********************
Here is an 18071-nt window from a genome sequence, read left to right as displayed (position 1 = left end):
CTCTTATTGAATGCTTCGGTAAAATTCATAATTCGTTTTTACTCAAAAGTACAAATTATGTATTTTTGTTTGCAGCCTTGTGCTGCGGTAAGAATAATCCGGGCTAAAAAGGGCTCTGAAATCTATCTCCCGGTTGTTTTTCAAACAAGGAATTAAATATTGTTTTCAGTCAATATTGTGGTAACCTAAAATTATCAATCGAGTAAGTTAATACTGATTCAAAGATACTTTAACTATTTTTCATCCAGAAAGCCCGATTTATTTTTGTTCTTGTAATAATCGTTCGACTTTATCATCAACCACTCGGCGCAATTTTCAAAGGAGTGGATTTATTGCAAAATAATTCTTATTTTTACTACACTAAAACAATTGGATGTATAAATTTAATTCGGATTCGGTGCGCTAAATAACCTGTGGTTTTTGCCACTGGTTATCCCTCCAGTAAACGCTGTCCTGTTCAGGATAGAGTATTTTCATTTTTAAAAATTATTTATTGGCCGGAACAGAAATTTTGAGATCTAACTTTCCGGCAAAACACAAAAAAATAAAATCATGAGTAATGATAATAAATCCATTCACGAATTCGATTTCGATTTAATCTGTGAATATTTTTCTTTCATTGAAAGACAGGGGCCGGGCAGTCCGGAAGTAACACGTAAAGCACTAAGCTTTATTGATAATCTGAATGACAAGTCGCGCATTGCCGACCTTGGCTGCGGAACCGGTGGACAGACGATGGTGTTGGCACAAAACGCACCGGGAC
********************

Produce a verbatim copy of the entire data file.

Here is an 18071-nt window from a genome sequence, read left to right as displayed (position 1 = left end):
CTCTTATTGAATGCTTCGGTAAAATTCATAATTCGTTTTTACTCAAAAGTACAAATTATGTATTTTTGTTTGCAGCCTTGTGCTGCGGTAAGAATAATCCGGGCTAAAAAGGGCTCTGAAATCTATCTCCCGGTTGTTTTTCAAACAAGGAATTAAATATTGTTTTCAGTCAATATTGTGGTAACCTAAAATTATCAATCGAGTAAGTTAATACTGATTCAAAGATACTTTAACTATTTTTCATCCAGAAAGCCCGATTTATTTTTGTTCTTGTAATAATCGTTCGACTTTATCATCAACCACTCGGCGCAATTTTCAAAGGAGTGGATTTATTGCAAAATAATTCTTATTTTTACTACACTAAAACAATTGGATGTATAAATTTAATTCGGATTCGGTGCGCTAAATAACCTGTGGTTTTTGCCACTGGTTATCCCTCCAGTAAACGCTGTCCTGTTCAGGATAGAGTATTTTCATTTTTAAAAATTATTTATTGGCCGGAACAGAAATTTTGAGATCTAACTTTCCGGCAAAACACAAAAAAATAAAATCATGAGTAATGATAATAAATCCATTCACGAATTCGATTTCGATTTAATCTGTGAATATTTTTCTTTCATTGAAAGACAGGGGCCGGGCAGTCCGGAAGTAACACGTAAAGCACTAAGCTTTATTGATAATCTGAATGACAAGTCGCGCATTGCCGACCTTGGCTGCGGAACCGGTGGACAGACGATGGTGTTGGCACAAAACGCACCGGGAC